Just click and quiet your cleverness
Onwards to the main event in June.
Since arriving over five years ago, Aotearoa definitely feels like home.
Due to the international audience and network I’ve been luckily enough to accumulate over the years, here’s a couple of ways to get your bums over here, live the dream and add value to this progressive little nation:
If you’re in the tech industry then *Looksee Wellington gives you no excuse to explore opportunities in the creative capital. If you’re free 8-11 May 2017 then hurry and submit your details to the site:
“…we’re bringing 100 of the best people we can find to fill 100 great tech jobs right here in Wellington. It’ll be four days of pre-arranged job interviews, meet-ups and exploration, with all flights and accommodation paid for. At the end of the week there’ll be offers to jobs you never knew existed in a place with a lifestyle you never thought possible.”
*Edmund Hillary Fellowship is the brainchild and result of the good work my pals at Kiwi Connect has been doing. Be sure to check the small print though as applications can set you back $850-$3,000 if applying from overseas (although this is cheaper than other visa routes):
“Global Impact Visas (GIVs) is an innovative new visa programme that aims to give visionary entrepreneurs, investors, and startup teams a platform in New Zealand to build, incubate and support ventures with global impact potential.”
Oh and you can always buy your way in like Thiel.
A one day conference for those looking to increase their public speaking confidence and hungry to develop their storytelling techniques.
The event will feature inspirational keynotes plus masterclasses and workshops so attendees can broaden their professional skill set.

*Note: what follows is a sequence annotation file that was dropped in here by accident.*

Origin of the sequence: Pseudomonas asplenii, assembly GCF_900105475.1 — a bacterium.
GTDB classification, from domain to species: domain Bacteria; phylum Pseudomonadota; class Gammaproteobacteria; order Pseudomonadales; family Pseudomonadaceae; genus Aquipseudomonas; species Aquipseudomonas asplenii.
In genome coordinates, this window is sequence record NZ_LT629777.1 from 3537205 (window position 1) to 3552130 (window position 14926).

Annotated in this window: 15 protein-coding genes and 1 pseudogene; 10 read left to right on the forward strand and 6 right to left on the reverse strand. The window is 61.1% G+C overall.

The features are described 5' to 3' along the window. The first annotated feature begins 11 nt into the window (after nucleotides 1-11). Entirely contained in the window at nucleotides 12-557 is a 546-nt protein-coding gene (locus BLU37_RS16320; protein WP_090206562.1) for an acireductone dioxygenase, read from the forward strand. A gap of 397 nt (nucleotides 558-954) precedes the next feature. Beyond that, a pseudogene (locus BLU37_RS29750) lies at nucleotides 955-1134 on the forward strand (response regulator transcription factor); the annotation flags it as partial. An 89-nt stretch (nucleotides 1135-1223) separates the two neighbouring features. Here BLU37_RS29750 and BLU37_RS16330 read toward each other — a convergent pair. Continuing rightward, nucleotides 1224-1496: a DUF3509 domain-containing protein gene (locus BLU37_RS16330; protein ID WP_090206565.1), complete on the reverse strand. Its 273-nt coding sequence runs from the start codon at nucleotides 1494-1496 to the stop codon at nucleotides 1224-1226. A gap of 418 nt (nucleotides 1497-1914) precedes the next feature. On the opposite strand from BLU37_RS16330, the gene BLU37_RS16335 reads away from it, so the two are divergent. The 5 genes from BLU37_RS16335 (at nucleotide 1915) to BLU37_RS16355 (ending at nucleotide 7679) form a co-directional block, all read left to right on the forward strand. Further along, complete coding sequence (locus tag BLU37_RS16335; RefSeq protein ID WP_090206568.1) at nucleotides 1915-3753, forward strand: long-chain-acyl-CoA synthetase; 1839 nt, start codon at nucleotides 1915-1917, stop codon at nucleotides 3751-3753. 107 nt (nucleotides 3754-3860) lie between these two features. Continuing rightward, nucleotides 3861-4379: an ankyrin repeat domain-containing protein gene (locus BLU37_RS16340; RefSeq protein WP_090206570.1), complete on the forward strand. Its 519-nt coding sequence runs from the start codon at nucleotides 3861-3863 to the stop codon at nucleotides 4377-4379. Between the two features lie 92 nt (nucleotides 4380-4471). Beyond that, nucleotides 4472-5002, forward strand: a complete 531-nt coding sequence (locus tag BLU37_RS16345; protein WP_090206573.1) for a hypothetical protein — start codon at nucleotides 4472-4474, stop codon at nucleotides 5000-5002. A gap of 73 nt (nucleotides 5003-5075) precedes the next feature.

Inspired by my recent tenure overseeing nearly 200 events in fourteen months, there’s an opportunity to assist and develop presenters here in Wellington, the wider region and New Zealand as a whole.
Have seen so many folks stand and speak about their particular topic then struggle with the storytelling aspect of their message. Or suffer with nerves and other nuances which detract from the talk in some. Or fail to understand the importance of a well crafted slide deck in assisting their delivery.
This conference is for them.
It’s the wrong time to be announcing any kind of new initiative, let alone a medium-sized conference, however, just couldn’t keep it under wraps till the new year.
Check out the current impressive line-up who will be sharing their wisdom (more to be added soon):
The early-bird offer along with the 25s-and-under registrations rates are currently active under a first-come-first-served scheme*:
As already mentioned, the day will include a mix of keynotes and workshops focussed on deconstructing presentation styles, understanding the psychology of what makes a good talk, exploring models of speaking, other good practice insights and delivery methodology. On top of the usual food and refreshments and networking opportunities.
*At the time of writing, over half of the early bird spots have already been registered, so please act quick.
Would truly appreciate you sharing the above announcement:
Thank you and hopefully see you there,!
Tomorrow is my last day managing Collider, a programme which is transforming the city into an internationally recognised Smart capital.
In fourteen months the project has notched up *nearly 200 events with over 5000 attendees averaging quality rating of 4.2 and above (out of 5).
An epic piece of foundational work—developed from a standing start with no precedent—focussed on raising capabilities and literacies via a plethora of tech, creative and digital seminars, talks, roundtables, meetups, masterclasses, workshops etc.
Due to managerial changes and iterations of the original aim, my personal purpose and values no longer align, so the time has come to allow someone else steer the ship for the remaining Wellington City Council funded initiative.
Huge thanks to my previously line manager, the collaborative Jessica for her guidance and steerage, the partnership of Caitlin for her tireless enthusiasm and spirit, the superb colleagues and friends, Monique, Jeff and Petreece, plus the wider BizDojo whanau (and of course all the facilitators, speakers, stakeholders, partners etc which made this a pure adventure).
…towards manifesting my purpose to shape more creative collisions of and for incredible humans.
Will be amplifying the curatorial nature of my skill set plus the cross-sector translatorial aspects of my talents. In the first half of 2017, that means:
The aim as ever is to make folks think and / or smile.
Add value where I can.
And forever reach beyond my grasp.